After living, studying and working in Brussels and Strasbourg, Stilbé Schroeder (born in 1985 in Luxembourg City) returned to Luxembourg in 2015 and joined Casino Luxembourg – Forum d'art contemporain (contemporary art forum) as exhibition coordinator. In this capacity, she maintains close contact with the artists and is deeply connected to their processes and the exhibitions. In 2017, she served as deputy curator of the Luxembourg pavilion at the Venice Biennale. Since then, she has been a curator both within and outside the institution, such as in accepting this invitation to serve as the Luxembourg City curator for the Robert Schuman Prize. Other projects are currently in the works.
The multidisciplinary practice of Aline Bouvy (LU, °1974) is characterized by an uncompromising attitude and a refusal to adapt to the societal structures which aim to regulate desires according to the prevailing norms and values. With a strong poetic sense and a recognizable aesthetic laden with sardonic wit, the artist challenges the established hierarchies of power and patriarchal systems. Her practice strives to confront what lies outside the ordinary, and she uses narrative elements that are often rooted in the context in which she presents her works, simultaneously questioning the role of the artist and the engagement behind their contemporary cultural productions.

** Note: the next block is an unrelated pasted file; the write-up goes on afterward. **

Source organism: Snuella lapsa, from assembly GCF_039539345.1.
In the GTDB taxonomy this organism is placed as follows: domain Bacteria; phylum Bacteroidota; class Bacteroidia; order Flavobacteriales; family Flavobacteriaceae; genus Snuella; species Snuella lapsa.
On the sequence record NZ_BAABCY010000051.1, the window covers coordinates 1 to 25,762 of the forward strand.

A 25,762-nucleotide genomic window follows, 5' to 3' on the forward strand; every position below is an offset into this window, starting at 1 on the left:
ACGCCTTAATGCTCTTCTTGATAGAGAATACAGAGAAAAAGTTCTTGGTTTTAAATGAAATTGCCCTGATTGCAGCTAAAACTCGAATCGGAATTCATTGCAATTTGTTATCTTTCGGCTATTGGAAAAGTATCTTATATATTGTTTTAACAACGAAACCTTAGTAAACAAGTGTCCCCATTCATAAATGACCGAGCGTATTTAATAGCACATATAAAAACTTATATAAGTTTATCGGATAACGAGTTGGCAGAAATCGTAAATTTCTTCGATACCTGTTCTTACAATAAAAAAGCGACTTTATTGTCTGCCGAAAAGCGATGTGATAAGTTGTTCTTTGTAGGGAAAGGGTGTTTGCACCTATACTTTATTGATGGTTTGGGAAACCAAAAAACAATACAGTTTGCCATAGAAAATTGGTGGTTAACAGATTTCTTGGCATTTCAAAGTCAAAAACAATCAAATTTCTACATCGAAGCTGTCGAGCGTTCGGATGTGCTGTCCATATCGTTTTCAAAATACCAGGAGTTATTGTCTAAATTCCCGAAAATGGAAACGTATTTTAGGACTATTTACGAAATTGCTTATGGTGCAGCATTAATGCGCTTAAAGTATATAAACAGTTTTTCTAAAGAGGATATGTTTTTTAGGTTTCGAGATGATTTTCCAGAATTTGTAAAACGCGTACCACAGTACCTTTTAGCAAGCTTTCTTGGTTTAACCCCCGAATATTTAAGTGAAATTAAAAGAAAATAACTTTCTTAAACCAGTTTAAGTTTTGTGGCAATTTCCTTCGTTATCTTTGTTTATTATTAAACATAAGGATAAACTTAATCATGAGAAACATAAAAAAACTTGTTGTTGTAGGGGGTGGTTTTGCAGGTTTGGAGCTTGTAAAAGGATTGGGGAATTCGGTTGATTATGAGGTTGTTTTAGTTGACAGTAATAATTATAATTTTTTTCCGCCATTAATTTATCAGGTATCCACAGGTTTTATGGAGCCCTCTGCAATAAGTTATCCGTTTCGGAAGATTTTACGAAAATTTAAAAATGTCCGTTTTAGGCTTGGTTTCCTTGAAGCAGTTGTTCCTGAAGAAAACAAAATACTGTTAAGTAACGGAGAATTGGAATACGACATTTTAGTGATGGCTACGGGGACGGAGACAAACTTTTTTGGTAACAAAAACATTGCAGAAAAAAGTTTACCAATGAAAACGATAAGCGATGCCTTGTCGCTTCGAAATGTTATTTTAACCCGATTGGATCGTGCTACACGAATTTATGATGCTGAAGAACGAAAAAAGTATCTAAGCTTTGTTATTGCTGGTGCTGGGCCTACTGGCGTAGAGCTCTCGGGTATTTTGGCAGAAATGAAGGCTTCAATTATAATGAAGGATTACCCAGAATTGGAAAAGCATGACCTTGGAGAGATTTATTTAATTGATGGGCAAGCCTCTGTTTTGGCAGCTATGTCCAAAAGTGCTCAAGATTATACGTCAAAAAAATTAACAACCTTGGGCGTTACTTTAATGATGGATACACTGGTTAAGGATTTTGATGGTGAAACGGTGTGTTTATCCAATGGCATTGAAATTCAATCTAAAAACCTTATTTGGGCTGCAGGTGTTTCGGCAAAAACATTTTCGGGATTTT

Laura Mannelli (LU, °1980) is a trained and practicing architect. And though she can construct houses, buildings and even whole towns, she chooses for her artistic practice the screen, silicon, remote connections, literature, the metaverse and endless protocols. The artist creates her narratives in the rhizomic manner that algorithms are written, allowing each element the opportunity to affect the others and to transcend its inevitable materiality by entering poetic planes where the gaze no longer distinguishes subject from ground. Her protean, tentacle-like works are held together by a master builder’s insight that is imbued with an array of secrets, acute references, mythical figures, sophisticated readings, and invented images.
Claudia Passeri (LU, °1977) creates works that are intimately and ambiguously related to the environment in which they are conceived, questioning our perception of both place and space. Depending on the site and context, her work has social, political and environmental resonances. Her approach has a neo-romantic quality that seeks, often with irony, to reveal the mechanisms that spur creativity and transform our view of the world.
The work of Eric Schumacher (LU, °1985) is premised in a consideration of the lack of cultural context within our spatial environment through sculpture and installation. Proposing a dialogue between tradition and globalization, his practice aims to draw parallels with our yearning for identity, highlighted throughout our material culture with its tendency to replicate, imitate, merge and impair. Schumacher humorously plays with the asynchronous relationship between authenticity and cultural devolution with references to art history, questioning its legacy within mass-produced design and architecture. Recent works have incorporated elements of corporate and institutional design, and explored how capitalist and social environments co-exist. How do people interact within this environment and what impact do these capitalist structures have on everyday life?